I plan to use my time here to monitor the daily activities in the killing cove (if indeed any further killing takes place this season!), work on my Japanese language skills and learn about the local culture as much as possible.   It’s already been quite an experience, and I’m just barely settled into the hotel in a nearby town.  But so far, my first impression of the people in this area is that they are good people.  It seems to be a minor few that are at the center of this issue.  I hope that through communication, we can break through this barrier of disconnect and possibly even help this town work out economic alternatives.

I’ll probably make more trips to Taiji in the future, it’s my hope that someday when foreigners step off the train, there will be no killing cove or captive dolphins and the foreigners, including myself, are greeted as friends, or even better – welcomed tourists.

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About Ric O'Barry

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Ric O’Barry, Dolphin Project Founder & Director has worked on both sides of the captive dolphin issue, making him an invaluable asset in the efforts to end exploitation. He worked for 10 years within the dolphin captivity industry, and has spent the past 40 working against it.

In the 1960s, O’Barry was employed by the Miami Seaquarium, where he captured and trained dolphins, including the five dolphins who played the role of Flipper in the popular American TV-series of the same name. He also trained Hugo, the first orca kept in captivity east of the Mississippi. When Kathy, the dolphin who played Flipper most of the time, died in his arms, O’Barry realized that capturing dolphins and training them to perform silly tricks is simply wrong.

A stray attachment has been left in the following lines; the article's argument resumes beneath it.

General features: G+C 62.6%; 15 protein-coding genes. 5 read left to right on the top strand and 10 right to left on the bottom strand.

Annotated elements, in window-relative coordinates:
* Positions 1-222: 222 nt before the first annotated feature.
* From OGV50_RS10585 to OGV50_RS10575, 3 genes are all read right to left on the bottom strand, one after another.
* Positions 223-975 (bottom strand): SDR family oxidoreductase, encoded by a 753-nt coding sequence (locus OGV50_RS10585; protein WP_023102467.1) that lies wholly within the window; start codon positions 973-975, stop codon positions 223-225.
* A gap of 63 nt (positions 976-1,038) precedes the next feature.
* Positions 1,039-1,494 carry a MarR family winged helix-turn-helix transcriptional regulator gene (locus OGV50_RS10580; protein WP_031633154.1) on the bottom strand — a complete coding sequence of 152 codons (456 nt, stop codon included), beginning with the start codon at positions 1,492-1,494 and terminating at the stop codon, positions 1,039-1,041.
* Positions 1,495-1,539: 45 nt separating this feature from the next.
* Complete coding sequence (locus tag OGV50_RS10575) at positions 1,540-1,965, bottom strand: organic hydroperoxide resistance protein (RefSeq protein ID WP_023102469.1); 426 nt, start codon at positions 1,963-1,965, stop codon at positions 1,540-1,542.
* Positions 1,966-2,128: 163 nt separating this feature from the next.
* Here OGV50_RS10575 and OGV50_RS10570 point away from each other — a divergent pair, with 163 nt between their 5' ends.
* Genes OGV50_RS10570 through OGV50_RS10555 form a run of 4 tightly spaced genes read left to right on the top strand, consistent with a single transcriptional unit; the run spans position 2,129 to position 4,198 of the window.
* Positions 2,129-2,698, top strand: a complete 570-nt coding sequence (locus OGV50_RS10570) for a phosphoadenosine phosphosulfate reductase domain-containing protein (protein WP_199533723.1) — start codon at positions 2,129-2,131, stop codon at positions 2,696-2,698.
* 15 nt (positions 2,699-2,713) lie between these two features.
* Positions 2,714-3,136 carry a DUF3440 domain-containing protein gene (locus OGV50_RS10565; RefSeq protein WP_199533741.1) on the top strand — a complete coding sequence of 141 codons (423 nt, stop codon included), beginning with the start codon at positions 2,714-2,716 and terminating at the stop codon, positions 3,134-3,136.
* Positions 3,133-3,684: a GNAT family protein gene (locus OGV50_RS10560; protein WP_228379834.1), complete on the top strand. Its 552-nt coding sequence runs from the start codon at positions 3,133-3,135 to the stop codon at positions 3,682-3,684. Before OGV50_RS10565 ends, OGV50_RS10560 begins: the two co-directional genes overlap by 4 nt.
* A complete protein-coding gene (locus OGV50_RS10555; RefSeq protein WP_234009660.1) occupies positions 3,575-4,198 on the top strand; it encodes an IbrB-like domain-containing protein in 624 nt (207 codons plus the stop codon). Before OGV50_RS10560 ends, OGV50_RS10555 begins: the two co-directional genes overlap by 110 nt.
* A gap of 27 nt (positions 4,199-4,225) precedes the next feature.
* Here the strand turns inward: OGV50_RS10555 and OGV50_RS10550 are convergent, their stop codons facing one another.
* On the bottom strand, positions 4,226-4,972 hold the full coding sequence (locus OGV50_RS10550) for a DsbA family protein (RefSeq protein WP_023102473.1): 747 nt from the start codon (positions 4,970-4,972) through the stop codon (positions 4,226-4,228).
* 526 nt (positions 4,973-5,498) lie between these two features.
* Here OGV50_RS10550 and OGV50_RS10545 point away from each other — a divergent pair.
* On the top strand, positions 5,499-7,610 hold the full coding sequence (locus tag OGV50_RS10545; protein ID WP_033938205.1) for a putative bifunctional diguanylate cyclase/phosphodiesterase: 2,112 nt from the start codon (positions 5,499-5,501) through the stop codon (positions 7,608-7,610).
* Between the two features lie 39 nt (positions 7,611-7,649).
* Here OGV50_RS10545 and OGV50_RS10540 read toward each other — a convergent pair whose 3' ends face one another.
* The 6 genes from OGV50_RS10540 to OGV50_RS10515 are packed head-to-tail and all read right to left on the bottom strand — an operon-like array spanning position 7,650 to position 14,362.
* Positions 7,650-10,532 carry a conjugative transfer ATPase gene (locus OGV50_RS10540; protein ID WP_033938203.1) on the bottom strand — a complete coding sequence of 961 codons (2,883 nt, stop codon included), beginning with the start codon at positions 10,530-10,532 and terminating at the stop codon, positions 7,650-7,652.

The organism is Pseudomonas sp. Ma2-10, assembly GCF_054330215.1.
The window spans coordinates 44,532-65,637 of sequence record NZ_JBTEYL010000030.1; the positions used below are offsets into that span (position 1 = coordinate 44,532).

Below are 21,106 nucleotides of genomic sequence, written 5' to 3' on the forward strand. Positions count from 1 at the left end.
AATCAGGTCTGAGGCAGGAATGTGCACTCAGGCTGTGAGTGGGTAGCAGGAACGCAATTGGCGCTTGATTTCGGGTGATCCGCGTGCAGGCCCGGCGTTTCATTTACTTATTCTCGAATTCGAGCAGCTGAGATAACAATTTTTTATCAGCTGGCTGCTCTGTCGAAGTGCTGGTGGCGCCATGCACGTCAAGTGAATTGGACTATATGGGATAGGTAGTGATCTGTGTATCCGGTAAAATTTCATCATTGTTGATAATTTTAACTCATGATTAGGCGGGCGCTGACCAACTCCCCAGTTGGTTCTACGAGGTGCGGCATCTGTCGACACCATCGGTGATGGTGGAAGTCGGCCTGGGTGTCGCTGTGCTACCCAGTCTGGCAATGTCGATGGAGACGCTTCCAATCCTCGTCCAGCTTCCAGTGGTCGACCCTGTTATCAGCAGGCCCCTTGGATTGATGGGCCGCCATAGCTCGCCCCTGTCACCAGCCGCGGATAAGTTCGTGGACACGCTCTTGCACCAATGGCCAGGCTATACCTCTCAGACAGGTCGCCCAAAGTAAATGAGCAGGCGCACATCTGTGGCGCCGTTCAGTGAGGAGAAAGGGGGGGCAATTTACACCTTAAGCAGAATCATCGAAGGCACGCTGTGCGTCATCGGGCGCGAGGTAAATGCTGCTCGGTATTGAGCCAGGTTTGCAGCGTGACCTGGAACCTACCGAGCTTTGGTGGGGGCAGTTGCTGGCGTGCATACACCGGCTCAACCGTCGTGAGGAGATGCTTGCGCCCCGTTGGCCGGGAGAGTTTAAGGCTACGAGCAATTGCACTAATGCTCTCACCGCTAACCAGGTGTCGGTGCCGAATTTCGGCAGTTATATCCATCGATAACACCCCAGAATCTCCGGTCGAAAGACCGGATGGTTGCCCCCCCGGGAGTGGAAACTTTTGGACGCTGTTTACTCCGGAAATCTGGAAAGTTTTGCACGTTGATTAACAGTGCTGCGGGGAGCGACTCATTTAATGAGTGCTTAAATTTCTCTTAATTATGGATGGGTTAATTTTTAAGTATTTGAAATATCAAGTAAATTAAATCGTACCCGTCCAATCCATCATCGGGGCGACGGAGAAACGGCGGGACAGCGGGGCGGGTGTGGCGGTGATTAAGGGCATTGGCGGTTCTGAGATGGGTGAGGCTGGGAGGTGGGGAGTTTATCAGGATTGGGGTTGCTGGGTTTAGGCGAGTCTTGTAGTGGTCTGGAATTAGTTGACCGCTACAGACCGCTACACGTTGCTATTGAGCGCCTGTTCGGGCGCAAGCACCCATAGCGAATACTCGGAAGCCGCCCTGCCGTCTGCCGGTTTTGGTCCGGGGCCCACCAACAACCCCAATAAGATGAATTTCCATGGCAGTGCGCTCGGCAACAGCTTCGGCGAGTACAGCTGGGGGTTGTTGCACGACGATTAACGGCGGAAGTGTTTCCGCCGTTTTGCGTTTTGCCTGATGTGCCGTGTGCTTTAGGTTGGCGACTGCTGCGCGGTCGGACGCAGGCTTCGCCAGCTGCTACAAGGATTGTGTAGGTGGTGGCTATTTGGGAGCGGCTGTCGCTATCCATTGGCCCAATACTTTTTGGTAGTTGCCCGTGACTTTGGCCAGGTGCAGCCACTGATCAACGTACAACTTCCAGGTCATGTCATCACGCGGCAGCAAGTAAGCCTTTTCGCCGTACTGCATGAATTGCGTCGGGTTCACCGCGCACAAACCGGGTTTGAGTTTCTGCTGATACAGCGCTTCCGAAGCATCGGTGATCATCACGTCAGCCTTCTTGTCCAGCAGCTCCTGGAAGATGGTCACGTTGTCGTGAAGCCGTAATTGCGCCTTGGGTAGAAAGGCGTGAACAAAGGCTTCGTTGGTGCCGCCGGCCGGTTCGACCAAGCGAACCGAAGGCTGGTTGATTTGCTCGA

From that moment on, O’Barry knew what he must do with his life. On the first Earth Day, 1970, he launched a searing campaign against the multi-billion dollar dolphin captivity industry and has been going at it ever since.

Over the past 40 years, Ric O’Barry has rescued and rehabilitated dolphins in many countries around the world, including Haiti, Colombia, Guatemala, Nicaragua, Brazil, the Bahamas Islands and the United States. He is a leading voice in the fight to end brutal dolphin hunts in Japan, the Solomon Islands, the Faroe Islands, and wherever else they occur.

O’Barry has been recognized by many national and international entities for his dedicated efforts, such as being voted Huffington Post’s 2010 Most Influential Green Game Changer, and being listed on O Magazine’s 2010 Power List – Men We Admire for his “Power of Passion.” O’Barry received an Environmental Achievement Award, presented by the United States Committee for the United Nations Environmental Program. He has done countless interviews with such prestigious news programs as Larry King Live, Anderson Cooper 360, the Mike Huckabee Show, and the Oprah Winfrey Show.

His book Behind the Dolphin Smile was published in 1989; a second book, To Free A Dolphin was published in September 2000. Both of them are about his work and dedication. He is the star of the Academy Award-winning documentary The Cove and the Animal Planet television series Blood Dolphin$.

Author: Ric O'Barry